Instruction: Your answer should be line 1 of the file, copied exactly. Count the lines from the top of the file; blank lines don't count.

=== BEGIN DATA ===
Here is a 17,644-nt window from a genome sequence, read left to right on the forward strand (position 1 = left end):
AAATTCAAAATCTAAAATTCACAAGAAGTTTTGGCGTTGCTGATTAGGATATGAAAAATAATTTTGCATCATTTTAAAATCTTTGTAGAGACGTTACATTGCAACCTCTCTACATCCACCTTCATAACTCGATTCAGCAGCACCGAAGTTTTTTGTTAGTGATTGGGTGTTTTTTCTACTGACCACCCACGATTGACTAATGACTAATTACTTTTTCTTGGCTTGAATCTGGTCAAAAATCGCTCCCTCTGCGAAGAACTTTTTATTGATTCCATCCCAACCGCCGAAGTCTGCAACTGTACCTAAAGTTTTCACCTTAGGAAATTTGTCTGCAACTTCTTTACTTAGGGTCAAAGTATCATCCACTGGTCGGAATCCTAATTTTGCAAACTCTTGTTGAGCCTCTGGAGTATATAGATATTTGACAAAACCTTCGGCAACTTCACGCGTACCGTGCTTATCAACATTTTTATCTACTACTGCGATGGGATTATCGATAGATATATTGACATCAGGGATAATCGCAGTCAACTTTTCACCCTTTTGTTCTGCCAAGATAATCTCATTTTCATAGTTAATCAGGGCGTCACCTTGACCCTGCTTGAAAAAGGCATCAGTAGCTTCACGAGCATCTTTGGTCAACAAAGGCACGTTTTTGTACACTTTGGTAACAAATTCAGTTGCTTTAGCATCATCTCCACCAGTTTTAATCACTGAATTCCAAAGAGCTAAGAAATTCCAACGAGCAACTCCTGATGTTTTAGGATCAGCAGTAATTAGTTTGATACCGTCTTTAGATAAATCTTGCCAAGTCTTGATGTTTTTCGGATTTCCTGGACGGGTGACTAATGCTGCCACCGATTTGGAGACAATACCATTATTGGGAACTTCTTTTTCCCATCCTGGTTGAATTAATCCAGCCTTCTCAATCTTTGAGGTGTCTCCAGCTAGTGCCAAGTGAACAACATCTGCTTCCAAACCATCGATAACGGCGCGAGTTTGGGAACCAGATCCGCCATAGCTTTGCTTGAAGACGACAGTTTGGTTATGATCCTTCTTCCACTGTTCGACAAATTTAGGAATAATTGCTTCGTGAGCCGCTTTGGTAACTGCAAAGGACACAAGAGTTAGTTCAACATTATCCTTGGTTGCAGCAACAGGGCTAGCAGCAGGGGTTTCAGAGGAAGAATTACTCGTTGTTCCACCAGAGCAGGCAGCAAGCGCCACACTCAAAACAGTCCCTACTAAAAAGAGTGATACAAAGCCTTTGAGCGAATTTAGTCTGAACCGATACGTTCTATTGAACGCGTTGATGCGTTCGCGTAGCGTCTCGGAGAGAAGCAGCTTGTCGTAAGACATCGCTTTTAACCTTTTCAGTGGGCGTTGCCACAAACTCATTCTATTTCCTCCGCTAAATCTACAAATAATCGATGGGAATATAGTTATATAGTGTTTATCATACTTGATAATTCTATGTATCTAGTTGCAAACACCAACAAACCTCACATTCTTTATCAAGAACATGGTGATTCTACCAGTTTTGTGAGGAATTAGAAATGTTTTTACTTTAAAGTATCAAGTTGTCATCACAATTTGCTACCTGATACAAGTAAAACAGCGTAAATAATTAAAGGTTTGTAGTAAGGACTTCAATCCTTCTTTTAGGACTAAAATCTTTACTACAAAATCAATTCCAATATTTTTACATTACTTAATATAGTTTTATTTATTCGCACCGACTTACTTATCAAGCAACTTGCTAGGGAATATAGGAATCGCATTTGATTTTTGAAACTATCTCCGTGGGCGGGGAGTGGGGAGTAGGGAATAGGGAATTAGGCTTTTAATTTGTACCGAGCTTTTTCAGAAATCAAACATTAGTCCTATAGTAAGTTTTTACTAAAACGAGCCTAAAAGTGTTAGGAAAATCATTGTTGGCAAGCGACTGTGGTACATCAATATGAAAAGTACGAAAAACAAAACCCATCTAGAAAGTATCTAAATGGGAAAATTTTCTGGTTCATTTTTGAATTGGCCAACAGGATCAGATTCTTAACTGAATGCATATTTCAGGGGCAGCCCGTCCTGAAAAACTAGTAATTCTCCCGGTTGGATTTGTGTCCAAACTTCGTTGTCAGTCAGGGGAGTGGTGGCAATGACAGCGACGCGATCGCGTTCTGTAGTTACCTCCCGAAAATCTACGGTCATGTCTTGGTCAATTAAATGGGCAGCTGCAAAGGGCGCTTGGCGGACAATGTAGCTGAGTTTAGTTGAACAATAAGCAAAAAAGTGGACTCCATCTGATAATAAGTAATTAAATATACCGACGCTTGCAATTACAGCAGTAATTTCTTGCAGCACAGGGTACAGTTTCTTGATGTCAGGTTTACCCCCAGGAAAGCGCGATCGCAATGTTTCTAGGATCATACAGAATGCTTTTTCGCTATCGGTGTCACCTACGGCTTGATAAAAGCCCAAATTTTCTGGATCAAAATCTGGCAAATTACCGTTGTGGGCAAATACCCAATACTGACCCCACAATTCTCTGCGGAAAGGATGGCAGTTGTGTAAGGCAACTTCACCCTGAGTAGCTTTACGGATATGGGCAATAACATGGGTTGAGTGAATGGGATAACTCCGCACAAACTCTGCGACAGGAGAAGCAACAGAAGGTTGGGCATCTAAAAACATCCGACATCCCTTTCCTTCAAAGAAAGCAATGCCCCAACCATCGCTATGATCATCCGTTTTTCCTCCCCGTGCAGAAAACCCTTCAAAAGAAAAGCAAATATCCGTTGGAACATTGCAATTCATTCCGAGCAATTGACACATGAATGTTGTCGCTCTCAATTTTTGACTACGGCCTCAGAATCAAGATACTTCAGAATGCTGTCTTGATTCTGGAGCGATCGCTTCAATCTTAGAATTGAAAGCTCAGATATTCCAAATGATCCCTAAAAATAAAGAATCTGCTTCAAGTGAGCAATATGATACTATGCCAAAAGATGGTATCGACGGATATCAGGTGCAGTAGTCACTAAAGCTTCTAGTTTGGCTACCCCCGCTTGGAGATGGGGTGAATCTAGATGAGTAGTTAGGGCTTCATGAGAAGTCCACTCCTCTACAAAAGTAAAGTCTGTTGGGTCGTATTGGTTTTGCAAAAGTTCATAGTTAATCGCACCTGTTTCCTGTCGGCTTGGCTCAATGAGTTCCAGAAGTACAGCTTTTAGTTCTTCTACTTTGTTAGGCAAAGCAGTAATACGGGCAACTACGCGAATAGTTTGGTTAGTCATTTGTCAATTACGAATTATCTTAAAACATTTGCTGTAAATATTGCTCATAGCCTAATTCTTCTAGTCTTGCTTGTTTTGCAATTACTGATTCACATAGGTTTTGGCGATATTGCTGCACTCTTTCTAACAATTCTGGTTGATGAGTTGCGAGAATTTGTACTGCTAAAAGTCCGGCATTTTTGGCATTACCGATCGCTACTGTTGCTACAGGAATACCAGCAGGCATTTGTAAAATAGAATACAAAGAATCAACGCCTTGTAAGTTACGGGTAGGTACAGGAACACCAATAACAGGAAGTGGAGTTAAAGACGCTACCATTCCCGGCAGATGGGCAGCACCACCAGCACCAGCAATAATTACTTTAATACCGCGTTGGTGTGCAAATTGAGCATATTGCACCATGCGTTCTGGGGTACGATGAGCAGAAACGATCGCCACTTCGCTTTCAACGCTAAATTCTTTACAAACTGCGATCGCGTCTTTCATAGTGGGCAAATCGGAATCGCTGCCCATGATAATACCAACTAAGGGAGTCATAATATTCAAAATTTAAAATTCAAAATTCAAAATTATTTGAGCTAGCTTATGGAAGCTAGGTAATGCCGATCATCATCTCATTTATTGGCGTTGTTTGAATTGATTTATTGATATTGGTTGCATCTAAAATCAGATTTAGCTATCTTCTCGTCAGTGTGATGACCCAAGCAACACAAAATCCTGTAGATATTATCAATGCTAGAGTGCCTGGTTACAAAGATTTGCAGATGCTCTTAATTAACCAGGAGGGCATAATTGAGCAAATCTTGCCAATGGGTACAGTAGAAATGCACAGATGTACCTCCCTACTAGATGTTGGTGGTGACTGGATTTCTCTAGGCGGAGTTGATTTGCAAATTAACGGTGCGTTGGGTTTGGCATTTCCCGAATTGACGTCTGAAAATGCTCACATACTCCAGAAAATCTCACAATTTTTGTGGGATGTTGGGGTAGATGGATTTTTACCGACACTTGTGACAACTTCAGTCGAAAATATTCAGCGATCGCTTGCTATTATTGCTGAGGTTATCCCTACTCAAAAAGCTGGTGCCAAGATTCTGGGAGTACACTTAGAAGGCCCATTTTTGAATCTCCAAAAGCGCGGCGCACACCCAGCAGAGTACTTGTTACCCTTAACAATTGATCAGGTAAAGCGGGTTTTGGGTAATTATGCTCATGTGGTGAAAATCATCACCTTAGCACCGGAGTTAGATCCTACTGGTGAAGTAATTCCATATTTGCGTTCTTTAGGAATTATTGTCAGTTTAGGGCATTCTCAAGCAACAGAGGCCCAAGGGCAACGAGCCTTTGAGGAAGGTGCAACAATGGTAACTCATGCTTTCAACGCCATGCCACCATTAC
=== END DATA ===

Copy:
Here is a 17,644-nt window from a genome sequence, read left to right on the forward strand (position 1 = left end):